• LG Chris

      I mentioned the Sig P6 last week. They aren’t as cheap as they were for the brief time that they flooded the market a few years ago, but you can still find them for around $400 if you look hard. Not bad at all for a classic Sig.

  • Bullseye Bill

    I frequently carry my Bersa Thunder .380 CC model. Beside it’s bargain price, it’s slim, light, accurate, and dependable. It’s the poor man’s Walther PPK.

    • Javier Patag

      Sir, I’ve heard that in some ways the Bersa Thunder performs better than the Walther PPK. Just Google “Bersa Thunder vs. Walther PPK”.
      I’m not saying that the PPK is a bad gun but the quality and performance of the Thunder comes close or even slightly exceeds it while maintaining a budget-friendly price.

  • David Cole

    How reliable are the 82’s if you load 380 hollow points into them? The 1mm of difference shouldn’t really matter. My old Makarov didn’t care if it was 9×18 or 380. It just went bang every single time.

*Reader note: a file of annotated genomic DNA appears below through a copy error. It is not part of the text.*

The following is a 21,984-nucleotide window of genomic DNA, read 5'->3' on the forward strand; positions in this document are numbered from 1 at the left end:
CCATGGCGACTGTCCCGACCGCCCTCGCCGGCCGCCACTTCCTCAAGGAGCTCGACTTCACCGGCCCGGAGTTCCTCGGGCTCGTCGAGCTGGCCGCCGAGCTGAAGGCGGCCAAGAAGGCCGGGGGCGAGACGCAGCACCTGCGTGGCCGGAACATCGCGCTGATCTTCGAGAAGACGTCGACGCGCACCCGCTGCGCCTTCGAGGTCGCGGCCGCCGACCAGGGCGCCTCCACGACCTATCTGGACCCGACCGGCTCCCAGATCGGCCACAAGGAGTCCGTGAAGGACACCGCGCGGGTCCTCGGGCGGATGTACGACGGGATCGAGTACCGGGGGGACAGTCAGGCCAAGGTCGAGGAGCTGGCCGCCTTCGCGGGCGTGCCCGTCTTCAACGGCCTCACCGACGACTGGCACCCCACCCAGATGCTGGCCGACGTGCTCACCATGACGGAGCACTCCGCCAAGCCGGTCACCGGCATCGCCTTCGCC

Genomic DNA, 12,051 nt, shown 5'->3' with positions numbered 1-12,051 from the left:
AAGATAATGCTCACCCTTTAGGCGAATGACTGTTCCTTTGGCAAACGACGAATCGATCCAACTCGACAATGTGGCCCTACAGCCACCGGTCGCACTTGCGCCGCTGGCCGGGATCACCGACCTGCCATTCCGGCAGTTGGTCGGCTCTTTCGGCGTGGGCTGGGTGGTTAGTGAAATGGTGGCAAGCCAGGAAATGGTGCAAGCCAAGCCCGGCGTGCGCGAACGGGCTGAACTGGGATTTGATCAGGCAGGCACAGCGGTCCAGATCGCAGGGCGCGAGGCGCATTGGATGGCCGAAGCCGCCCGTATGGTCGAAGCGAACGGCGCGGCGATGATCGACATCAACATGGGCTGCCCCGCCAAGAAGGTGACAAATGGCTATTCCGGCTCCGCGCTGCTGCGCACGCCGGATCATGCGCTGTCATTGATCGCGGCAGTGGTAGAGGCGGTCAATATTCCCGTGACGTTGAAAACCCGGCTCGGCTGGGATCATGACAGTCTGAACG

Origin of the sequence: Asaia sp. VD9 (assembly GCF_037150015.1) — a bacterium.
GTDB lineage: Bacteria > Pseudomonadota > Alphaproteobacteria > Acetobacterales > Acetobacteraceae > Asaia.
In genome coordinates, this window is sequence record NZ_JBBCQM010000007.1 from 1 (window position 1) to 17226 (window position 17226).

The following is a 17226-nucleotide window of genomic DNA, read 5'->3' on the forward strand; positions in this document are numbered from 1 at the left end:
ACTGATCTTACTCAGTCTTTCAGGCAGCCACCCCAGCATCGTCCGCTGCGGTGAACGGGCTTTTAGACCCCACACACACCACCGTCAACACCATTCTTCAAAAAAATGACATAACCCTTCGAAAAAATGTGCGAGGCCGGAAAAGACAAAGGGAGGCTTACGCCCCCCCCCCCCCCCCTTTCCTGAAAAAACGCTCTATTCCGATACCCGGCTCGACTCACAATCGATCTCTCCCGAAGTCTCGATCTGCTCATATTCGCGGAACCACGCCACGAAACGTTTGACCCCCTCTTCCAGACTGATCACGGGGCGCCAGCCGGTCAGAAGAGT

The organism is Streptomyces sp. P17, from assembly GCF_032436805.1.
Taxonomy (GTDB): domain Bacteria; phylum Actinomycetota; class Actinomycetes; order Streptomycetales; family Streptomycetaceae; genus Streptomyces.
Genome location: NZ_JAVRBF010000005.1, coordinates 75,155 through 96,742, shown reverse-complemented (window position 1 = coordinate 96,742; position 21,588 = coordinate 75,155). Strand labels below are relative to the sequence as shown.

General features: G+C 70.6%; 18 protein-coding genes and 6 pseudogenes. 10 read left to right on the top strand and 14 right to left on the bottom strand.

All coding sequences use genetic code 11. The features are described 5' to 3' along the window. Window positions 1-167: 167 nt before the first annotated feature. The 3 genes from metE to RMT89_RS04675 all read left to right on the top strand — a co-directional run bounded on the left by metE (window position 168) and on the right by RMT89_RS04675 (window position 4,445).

• LG Chris

      I would not recommend trying this ever. The CZ-82 is designed for 9×18/9mm Mak ammo, not .380 ACP. The 1mm of overall cartridge length is not the only difference between the two rounds. The 9mm Mak bullets are actually 9.2mm in diameter and the barrel is designed accordingly. Shooting the smaller .380 bullets (which have a 9mm diameter) through the CZ-82 can wear out the barrel quicker and may very well have other unintended consequences. If the zombie apocalypse happens and you have no other choice but to use .380 in your CZ-82 to fight off the hungry shambling hordes, then it’s nice to know it will probably work. Otherwise, I would stick with using the cartridge that’s stamped on the slide.